Halifax/Hull QMJHL Finals Game One

By Chris McCluskey

“I don’t know whether to eat this pizza or throw it,”
commented bitter Acadie-Bathurst Titan defenceman
Marc-Olivier Vary as he watched the outdoor
celebrations following an intense seven game
quarter-finals against the Halifax Mooseheads. This
was the scene in the QMJHL’s most Eastern city as
their popular home team was flying high with success
attributable to the hard, team-oriented work ethic of a team worthy to challenge for the
President’s Cup in the QMJHL finals.

However, possibly due to the fatigue that comes along
with playing two straight seven games series, the
energy once apparent as one of the big reasons they
made it this far seems to have progressively dwindled.
The Moose did an effective job of shutting down
league M.V.P. Joel Perreault of the Baie-Comeau
Drakkar in the conference finals, while driving
notorious loose-cannon coach Richard Martel to fits.
This most notably included the thrashing of a
stationary bike under the stands at Metro Centre
following game six.

The strain of playing on average a game every two days
for the past month seems to have finally caught up to
the Mooseheads, who showed signs of being tired late in
the Baie-Comeau series and haven’t put together an
inspiring home performance since game four on April
23rd. The once feared club, sporting the richest pool
of CHL players available for the upcoming 2003 draft,
must once again find the commitment and motivation
they used to beat the Screaming Eagles, Titan, and
Drakkar in taking on the surprising Hull Olympiques.

The Q’s most Western club is certainly on a high
having achieved a berth in the finals. They only suffered
one loss and had the playoffs’ top three scorers. Having played five fewer games, the
Olympiques looked more prepared and energized than the
favored Mooseheads who looked as if they were just
recently assembled following a long off-season and
were still becoming accustomed to one another’s
tendencies.

“It feels great!” commented a smiling Eric LaFrance
without a hint of overconfidence following the 4-1 win, “I can’t wait until tomorrow
night!” LaFrance has been one of the playoffs’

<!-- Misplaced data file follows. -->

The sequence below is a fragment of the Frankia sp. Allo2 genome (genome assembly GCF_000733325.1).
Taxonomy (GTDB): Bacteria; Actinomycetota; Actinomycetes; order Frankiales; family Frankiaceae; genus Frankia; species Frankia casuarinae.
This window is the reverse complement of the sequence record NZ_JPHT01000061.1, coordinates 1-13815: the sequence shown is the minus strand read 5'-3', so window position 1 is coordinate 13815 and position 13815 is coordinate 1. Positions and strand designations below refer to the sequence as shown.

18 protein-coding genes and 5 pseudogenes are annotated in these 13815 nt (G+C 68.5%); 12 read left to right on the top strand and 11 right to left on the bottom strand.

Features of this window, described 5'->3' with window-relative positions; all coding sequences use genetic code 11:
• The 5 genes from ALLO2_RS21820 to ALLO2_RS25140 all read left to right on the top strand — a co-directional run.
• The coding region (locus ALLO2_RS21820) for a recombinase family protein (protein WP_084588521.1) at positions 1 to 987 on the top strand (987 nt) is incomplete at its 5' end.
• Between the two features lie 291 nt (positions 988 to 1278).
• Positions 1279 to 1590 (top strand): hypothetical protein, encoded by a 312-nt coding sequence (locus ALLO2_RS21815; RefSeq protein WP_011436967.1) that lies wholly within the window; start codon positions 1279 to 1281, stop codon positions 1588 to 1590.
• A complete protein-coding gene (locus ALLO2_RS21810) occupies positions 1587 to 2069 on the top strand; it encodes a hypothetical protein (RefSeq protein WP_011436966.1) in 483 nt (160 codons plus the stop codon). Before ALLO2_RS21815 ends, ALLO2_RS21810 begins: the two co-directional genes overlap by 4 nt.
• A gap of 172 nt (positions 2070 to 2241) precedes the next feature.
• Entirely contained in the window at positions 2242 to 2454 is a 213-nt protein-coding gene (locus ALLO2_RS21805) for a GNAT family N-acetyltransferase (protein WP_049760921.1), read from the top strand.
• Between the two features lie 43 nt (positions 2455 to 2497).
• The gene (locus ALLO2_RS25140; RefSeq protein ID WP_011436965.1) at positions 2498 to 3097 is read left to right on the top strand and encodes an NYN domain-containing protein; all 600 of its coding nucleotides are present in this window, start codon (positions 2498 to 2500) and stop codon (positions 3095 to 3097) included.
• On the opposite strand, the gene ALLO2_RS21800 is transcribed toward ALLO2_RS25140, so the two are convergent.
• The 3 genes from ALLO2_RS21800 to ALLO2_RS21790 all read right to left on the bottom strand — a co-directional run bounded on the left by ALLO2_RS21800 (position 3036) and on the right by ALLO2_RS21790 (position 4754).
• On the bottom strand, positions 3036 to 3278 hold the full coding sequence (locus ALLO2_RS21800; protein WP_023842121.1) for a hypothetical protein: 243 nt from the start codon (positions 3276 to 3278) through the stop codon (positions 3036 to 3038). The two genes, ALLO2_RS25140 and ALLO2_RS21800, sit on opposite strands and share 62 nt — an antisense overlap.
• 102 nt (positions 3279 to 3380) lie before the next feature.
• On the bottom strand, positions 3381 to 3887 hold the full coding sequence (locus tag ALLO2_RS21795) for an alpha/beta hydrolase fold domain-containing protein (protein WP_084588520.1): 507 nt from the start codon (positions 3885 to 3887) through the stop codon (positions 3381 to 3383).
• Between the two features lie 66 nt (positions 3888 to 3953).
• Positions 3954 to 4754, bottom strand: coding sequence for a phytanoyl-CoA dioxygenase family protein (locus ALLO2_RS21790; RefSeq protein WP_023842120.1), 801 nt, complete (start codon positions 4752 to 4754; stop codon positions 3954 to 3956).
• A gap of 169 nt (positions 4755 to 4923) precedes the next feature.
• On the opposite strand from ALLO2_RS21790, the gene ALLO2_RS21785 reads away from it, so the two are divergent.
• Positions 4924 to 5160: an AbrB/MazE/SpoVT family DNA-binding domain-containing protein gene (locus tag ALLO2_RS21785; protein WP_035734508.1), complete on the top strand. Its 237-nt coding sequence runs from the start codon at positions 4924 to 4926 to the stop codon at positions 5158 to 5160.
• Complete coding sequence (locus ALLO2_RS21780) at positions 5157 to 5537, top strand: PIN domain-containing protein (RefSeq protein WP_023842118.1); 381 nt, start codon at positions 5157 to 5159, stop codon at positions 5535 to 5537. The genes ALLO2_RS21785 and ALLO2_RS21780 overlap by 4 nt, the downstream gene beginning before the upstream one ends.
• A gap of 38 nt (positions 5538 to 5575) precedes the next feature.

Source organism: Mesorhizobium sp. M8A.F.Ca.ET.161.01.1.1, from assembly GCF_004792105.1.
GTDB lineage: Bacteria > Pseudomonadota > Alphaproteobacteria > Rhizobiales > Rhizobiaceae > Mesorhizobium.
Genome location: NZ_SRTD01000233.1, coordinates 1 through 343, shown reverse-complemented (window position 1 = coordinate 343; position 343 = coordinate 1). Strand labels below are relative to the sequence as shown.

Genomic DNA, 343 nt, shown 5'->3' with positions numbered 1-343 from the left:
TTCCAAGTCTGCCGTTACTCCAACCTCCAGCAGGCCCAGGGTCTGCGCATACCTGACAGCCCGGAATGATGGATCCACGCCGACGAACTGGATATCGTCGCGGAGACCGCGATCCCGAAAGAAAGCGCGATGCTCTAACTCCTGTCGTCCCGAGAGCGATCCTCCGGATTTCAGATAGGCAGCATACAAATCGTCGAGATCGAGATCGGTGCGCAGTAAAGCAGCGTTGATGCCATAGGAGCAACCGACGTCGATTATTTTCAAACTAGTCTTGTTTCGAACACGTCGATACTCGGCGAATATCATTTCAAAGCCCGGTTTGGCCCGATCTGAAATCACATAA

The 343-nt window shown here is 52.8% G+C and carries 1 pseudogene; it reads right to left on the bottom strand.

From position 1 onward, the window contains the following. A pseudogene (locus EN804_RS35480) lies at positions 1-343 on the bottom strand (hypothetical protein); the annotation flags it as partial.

biggest surprises thus far, proving as an overager he
can carry a team
as well as any of the most prominent netminders in the
league.

“It feels soooo good!” chimed in the always excited
Maxime Talbot who contributed a goal
and an assist to give him a league leading 36 points
in 14 playoff games. “We’re going to have to be ready
again tomorrow night though,” the Pittsburgh Penguins
draft choice added. He was looking ahead to game 2,
acknowledging the fact it will be the most important
game he will play to date.

It is this attitude that the Mooseheads lack. The
Halifax club seems to have lost its perspective and
must realize they are playing in championship games in
order to turn things around. It’s true players are
suffering from bruises, such as once highly touted
dynamic forward Thatcher Bell’s nagging back ailment,
but the depth the club has to its disposal still makes
them the favorites in this one. However, the
Olympiques are truly a close club that has bought into
a system that has carried them far beyond the
expectations of anyone. But you would never think the warrior
club saw themselves going to the finals from talking
to them or observing the atmosphere in their dressing
room where there isn’t one trace of cockiness or
assumption. They simply have the heart and dedication
the tired Mooseheads lacked last night and the key to
the rest of the series is whether they will once again
go to the net and play with the desperation that led
them to upset the league favorite Baie-Comeau Drakkar
and move on to the QMJHL Cup Finals. It’s only game
one and there’s still plenty of time to turn it
around.

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